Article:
by Michael Morrisey
What are you going to be when you grow up? The answer to that question is not an easy one and, as a child, can be somewhat daunting.
At some point in each of our lives, we have asked at least one question regarding our future. I said “one,” being kind. In most of our lives, we have dealt with many futuristic questions. You know what I am talking about!
As a child: When are we going to eat? What time do I have to go to bed? Why do I have to clean my room before I go outside and play?
As a teenager: I know we just ate, but when are we going to eat again? Curfew is at what time? I am tired of bumming rides from my friends, when can I get a car of my own?
As a young adult: I know we just ate, but when are we going to eat again? I need to get a job this summer? How am I ever going to be able to pay back my student loans?
As an adult: If I take the job transfer, who will be my new boss? What are the Catholic school options at this new locale? If we buy this house, what are the parish boundaries?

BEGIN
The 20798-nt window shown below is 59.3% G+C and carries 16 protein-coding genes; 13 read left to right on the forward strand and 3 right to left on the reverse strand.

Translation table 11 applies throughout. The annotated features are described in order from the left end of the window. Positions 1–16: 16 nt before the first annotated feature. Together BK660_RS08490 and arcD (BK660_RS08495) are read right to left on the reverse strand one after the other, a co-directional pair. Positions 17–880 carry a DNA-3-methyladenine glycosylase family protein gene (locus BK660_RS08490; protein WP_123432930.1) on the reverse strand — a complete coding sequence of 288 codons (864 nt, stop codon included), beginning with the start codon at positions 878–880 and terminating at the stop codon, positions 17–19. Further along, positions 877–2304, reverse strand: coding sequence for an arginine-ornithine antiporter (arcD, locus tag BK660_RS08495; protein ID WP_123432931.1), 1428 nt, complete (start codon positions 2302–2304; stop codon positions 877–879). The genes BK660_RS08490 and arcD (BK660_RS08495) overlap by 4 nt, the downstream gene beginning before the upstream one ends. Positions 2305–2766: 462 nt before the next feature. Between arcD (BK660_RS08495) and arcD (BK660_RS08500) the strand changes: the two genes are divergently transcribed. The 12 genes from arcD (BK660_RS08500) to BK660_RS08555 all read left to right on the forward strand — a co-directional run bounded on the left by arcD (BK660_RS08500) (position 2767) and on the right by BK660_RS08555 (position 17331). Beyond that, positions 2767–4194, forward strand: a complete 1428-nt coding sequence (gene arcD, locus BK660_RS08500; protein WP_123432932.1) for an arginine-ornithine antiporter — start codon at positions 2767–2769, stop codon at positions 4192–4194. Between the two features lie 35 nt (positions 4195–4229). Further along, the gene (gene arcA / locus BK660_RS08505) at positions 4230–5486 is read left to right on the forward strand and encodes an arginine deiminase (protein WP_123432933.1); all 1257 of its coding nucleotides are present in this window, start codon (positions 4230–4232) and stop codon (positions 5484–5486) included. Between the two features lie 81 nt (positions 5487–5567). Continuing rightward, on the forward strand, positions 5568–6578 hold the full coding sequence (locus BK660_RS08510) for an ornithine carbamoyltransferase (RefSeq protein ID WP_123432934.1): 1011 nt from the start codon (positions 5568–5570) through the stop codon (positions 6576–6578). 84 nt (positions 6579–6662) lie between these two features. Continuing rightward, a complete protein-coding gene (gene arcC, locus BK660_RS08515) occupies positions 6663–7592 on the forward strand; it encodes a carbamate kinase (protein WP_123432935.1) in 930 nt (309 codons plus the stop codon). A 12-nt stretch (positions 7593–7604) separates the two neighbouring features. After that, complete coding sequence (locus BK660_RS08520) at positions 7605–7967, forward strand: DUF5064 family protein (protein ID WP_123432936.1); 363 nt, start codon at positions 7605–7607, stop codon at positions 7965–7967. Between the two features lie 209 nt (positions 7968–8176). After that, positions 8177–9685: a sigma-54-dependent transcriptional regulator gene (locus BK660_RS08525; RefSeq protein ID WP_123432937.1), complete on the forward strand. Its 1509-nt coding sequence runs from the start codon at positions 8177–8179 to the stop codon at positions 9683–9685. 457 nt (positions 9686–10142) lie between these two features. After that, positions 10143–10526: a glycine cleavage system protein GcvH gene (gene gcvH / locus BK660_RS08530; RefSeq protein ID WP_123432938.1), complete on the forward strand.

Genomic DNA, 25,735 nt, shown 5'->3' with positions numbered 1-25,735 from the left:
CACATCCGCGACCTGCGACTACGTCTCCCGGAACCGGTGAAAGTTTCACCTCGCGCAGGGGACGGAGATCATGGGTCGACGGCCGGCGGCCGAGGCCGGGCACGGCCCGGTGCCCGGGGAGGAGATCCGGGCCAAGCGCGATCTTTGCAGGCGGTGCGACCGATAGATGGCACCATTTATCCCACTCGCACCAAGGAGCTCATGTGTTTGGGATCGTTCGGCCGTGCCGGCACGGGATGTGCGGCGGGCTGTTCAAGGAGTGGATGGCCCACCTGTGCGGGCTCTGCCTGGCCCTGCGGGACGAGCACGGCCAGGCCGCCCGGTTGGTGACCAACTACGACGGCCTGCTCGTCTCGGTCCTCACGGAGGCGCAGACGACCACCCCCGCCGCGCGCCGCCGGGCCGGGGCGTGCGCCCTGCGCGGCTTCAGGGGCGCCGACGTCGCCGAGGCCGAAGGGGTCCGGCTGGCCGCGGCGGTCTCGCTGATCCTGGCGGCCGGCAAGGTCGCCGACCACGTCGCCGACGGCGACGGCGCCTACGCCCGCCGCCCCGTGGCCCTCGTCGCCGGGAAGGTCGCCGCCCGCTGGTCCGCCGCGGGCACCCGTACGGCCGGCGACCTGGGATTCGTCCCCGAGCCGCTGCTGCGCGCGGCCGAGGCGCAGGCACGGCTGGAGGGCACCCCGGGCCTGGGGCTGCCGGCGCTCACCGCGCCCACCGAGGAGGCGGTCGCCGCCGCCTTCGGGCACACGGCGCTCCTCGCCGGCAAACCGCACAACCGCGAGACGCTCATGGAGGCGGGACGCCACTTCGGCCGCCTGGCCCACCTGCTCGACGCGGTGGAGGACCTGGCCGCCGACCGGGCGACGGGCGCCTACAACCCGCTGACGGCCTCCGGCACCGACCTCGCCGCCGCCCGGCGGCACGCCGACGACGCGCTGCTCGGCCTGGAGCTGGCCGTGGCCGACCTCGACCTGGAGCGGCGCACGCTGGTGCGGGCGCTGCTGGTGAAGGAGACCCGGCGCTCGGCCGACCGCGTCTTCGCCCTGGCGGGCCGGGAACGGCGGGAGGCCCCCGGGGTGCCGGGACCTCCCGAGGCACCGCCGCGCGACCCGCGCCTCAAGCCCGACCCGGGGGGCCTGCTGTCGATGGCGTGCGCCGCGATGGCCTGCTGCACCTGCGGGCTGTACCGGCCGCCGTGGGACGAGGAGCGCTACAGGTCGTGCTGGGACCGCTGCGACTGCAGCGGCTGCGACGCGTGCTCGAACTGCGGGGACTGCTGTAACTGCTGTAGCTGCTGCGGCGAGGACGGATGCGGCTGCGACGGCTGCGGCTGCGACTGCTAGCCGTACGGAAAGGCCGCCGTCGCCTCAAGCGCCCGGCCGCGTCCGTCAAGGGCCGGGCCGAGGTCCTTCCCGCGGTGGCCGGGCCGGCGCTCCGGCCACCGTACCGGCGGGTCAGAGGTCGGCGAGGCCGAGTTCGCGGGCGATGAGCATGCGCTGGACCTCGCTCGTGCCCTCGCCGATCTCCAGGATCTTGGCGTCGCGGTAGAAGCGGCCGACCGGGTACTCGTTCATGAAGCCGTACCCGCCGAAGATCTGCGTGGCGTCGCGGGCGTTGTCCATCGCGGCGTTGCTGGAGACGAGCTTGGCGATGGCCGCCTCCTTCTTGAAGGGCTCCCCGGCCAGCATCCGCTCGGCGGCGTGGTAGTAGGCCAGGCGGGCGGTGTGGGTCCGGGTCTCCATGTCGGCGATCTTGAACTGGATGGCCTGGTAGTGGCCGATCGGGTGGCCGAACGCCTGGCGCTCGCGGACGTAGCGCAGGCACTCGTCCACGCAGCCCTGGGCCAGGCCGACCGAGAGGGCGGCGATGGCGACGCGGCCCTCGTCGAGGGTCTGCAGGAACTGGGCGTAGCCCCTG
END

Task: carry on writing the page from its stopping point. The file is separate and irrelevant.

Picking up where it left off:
I could go on, but you get the gist! These are real-life questions and the direction indicates that we take many things for granted, including our Catholic education.
How about this question: Dad/ Mom, why can’t I go to a Catholic school? Answer: Because we don’t have the money to send you to a Catholic school. Tough question and a tougher answer!
U.S. Census Bureau reports tell us that the percentage of Americans living in poverty rose last year to 13.2, the highest level in 11 years. In our world today, that translates to about 39.8 million people in households with an annual income below the federal definition of poverty, which is $22,025 for a family of four. Unreal!
You, I and others have the opportunity to help with the “tough question and answer” in our own archdiocese by helping to provide scholarships for children in need through the Catholic Education Foundation. We just need to be futuristic thinkers and do it! A Catholic school education can be the springboard to higher education, the best way to break the cycle of poverty.
Our children’s future is our future. I encourage each of you to think ahead and help a child in need!
Ralph Waldo Emerson said it best: “It is one of the most beautiful compensations of life, that no man can sincerely help another without helping himself.”
For more information, please visit our Web site at: www.cefks.org.